Norwegian Institute of Public Health
Norwegian Institute of Public Health
The Norwegian Institute of Public Health will be represented by Peter Gill. He has a concurrent position as Professor of Forensic Genetics at the University of Oslo. PG began research into DNA in 1985, collaborating with Sir Alec Jeffreys of Leicester University. In the same year the first demonstration of the forensic application of DNA profiling was published. In 1987 he was given an award under the civil service inventor’s scheme for the discovery of the preferential sperm DNA extraction technique and the development of associated forensic tests. In 1993-4 he was responsible for leading the team which confirmed the identity of the remains of the Romanov family, murdered in 1918, and also the subsequent investigation which disproved the claim of Anna Anderson to be the Duchess Anastasia. This was the first example in the world of the solving of an historical mystery that involved the analysis of very degraded and aged material. In relation to the above, he was responsible for developing a super-sensitive method (low template number) DNA profiling that is capable of analysing DNA profiles from a handful of cells.
PG was responsible for leading the team that successfully developed the first multiplex DNA systems to be used in a National DNA database anywhere in the world, and for the design of the interpretation methods that are still in current use (c.1995). He has been closely involved with major crime investigations and has given evidence in several high profile cases – including the Omagh bombing trial. Currently he is a member of the European Network of Forensic Science Institutes and chair of the ‘methods, analysis and interpretation sub-section’. He also leads the International Society of Forensic Genetics DNA commission, he is member of the European DNA Profiling Group (EDNAP). He has published more than 180 papers in the international scientific literature – many of these are collaborative papers under the auspices of ISFG, EDNAP and ENFSI. These papers have been cited more than 9600 times (h index= 53). He is actively promoting the new methodology to interpret DNA profiles by leading international workshops on the subject e.g. recently he led a two day workshop on mixture interpretation for the International Society of Forensic Genetics in Vienna (2011). He is on the editorial boards of Forensic Science International (Genetics) and International Journal of Legal Medicine. Dr. Gill’s interests are: development of interpretation strategies (e.g. analysis of mixtures) and their incorporation into expert systems; development of new biochemical systems and markers; experimental design and analysis of data to guide formation of pan-European DNA databases.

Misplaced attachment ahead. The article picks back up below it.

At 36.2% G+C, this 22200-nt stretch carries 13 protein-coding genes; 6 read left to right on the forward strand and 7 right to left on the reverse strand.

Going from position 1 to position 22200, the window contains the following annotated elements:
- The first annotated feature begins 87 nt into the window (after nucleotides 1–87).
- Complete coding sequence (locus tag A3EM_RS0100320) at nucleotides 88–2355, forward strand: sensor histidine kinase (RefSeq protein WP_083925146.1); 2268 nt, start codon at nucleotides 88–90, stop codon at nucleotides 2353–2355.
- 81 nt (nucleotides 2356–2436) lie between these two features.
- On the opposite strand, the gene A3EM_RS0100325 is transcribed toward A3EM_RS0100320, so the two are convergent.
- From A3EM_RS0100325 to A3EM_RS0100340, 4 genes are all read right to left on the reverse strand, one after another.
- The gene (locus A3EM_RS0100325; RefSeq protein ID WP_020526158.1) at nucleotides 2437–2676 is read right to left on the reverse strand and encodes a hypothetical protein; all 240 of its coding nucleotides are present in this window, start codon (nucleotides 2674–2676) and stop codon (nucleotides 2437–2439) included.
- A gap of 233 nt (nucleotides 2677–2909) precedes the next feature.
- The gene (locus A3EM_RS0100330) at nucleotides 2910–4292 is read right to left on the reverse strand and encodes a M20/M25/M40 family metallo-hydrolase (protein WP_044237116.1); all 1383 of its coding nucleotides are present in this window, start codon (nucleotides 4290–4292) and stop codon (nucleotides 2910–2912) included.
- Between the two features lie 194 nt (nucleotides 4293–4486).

Oskar Hansson has recently begun his PhD project, which is partly funded by Euroforgen. The main focus lies within EP3 where the PCR simulation model in Forensim will be improved and extended. Laboratory experiments will be performed in order to develop and calibrate the model.
OH started his career at the Swedish National Laboratory of Forensic Science in 2002, after finishing his student project on Y-Chromosomal STR analysis. His main functions involved projects and development within laboratory methods, automation, and programs supporting the routine processes. Convinced that knowledge of practical details is required when optimising processes he regularly performed routine laboratory work. Quality assurance and validation has always been an important part of his work, as is required by accredited laboratories. OH was one of the key players making it possible for the laboratory to handle a 5-fold increase in reference samples after the Swedish legislation on obtaining DNA reference samples was changed from the 1st of January 2006. He was recruited to the Norwegian Institute of Legal Medicine when Norway was going through similar changes in 2008. The Institute of Legal Medicine became a part of the Norwegian Institute of Public Health in 2011.